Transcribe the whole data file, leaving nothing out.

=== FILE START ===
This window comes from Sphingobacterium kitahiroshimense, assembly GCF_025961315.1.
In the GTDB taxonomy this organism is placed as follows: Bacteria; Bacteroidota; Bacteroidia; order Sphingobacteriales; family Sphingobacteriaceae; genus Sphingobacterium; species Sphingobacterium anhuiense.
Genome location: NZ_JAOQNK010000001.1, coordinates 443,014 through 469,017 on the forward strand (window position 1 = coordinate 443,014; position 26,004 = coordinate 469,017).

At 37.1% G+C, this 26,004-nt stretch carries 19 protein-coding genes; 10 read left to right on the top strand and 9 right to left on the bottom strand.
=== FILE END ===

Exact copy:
This window comes from Sphingobacterium kitahiroshimense, assembly GCF_025961315.1.
In the GTDB taxonomy this organism is placed as follows: Bacteria; Bacteroidota; Bacteroidia; order Sphingobacteriales; family Sphingobacteriaceae; genus Sphingobacterium; species Sphingobacterium anhuiense.
Genome location: NZ_JAOQNK010000001.1, coordinates 443,014 through 469,017 on the forward strand (window position 1 = coordinate 443,014; position 26,004 = coordinate 469,017).

At 37.1% G+C, this 26,004-nt stretch carries 19 protein-coding genes; 10 read left to right on the top strand and 9 right to left on the bottom strand.